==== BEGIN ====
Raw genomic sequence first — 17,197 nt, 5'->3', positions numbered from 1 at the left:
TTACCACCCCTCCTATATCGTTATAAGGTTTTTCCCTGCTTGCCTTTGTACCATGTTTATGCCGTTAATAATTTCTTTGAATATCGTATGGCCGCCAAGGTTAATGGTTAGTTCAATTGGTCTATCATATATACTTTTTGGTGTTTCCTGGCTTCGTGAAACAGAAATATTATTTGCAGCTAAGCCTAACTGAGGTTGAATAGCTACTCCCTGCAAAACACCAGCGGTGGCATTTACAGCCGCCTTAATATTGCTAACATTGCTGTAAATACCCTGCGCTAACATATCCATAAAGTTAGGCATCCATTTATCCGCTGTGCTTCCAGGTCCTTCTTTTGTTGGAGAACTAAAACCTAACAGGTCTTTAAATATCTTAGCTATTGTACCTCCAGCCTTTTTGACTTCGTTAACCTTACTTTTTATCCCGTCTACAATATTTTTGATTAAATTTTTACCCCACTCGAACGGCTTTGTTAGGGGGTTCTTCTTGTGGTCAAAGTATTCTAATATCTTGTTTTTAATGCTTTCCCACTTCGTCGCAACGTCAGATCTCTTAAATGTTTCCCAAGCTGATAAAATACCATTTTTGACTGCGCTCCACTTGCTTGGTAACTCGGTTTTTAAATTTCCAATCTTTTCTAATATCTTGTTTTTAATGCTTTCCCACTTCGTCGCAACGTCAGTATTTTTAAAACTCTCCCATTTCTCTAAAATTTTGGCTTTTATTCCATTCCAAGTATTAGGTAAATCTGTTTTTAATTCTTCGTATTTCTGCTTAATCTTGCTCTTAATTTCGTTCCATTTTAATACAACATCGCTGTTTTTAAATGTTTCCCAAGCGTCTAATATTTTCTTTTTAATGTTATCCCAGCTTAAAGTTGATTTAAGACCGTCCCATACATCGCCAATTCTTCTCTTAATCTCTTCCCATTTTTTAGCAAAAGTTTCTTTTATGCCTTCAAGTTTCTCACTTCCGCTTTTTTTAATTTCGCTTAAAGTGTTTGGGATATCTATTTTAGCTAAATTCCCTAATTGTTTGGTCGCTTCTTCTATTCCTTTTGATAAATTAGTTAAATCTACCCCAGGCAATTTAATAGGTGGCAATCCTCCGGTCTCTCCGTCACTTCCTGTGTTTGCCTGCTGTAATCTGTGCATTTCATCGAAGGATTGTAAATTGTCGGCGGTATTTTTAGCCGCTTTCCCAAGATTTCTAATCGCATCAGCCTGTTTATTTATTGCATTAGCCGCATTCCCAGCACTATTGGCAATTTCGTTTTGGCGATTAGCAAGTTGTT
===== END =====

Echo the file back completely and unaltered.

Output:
Raw genomic sequence first — 17,197 nt, 5'->3', positions numbered from 1 at the left:
TTACCACCCCTCCTATATCGTTATAAGGTTTTTCCCTGCTTGCCTTTGTACCATGTTTATGCCGTTAATAATTTCTTTGAATATCGTATGGCCGCCAAGGTTAATGGTTAGTTCAATTGGTCTATCATATATACTTTTTGGTGTTTCCTGGCTTCGTGAAACAGAAATATTATTTGCAGCTAAGCCTAACTGAGGTTGAATAGCTACTCCCTGCAAAACACCAGCGGTGGCATTTACAGCCGCCTTAATATTGCTAACATTGCTGTAAATACCCTGCGCTAACATATCCATAAAGTTAGGCATCCATTTATCCGCTGTGCTTCCAGGTCCTTCTTTTGTTGGAGAACTAAAACCTAACAGGTCTTTAAATATCTTAGCTATTGTACCTCCAGCCTTTTTGACTTCGTTAACCTTACTTTTTATCCCGTCTACAATATTTTTGATTAAATTTTTACCCCACTCGAACGGCTTTGTTAGGGGGTTCTTCTTGTGGTCAAAGTATTCTAATATCTTGTTTTTAATGCTTTCCCACTTCGTCGCAACGTCAGATCTCTTAAATGTTTCCCAAGCTGATAAAATACCATTTTTGACTGCGCTCCACTTGCTTGGTAACTCGGTTTTTAAATTTCCAATCTTTTCTAATATCTTGTTTTTAATGCTTTCCCACTTCGTCGCAACGTCAGTATTTTTAAAACTCTCCCATTTCTCTAAAATTTTGGCTTTTATTCCATTCCAAGTATTAGGTAAATCTGTTTTTAATTCTTCGTATTTCTGCTTAATCTTGCTCTTAATTTCGTTCCATTTTAATACAACATCGCTGTTTTTAAATGTTTCCCAAGCGTCTAATATTTTCTTTTTAATGTTATCCCAGCTTAAAGTTGATTTAAGACCGTCCCATACATCGCCAATTCTTCTCTTAATCTCTTCCCATTTTTTAGCAAAAGTTTCTTTTATGCCTTCAAGTTTCTCACTTCCGCTTTTTTTAATTTCGCTTAAAGTGTTTGGGATATCTATTTTAGCTAAATTCCCTAATTGTTTGGTCGCTTCTTCTATTCCTTTTGATAAATTAGTTAAATCTACCCCAGGCAATTTAATAGGTGGCAATCCTCCGGTCTCTCCGTCACTTCCTGTGTTTGCCTGCTGTAATCTGTGCATTTCATCGAAGGATTGTAAATTGTCGGCGGTATTTTTAGCCGCTTTCCCAAGATTTCTAATCGCATCAGCCTGTTTATTTATTGCATTAGCCGCATTCCCAGCACTATTGGCAATTTCGTTTTGGCGATTAGCAAGTTGTT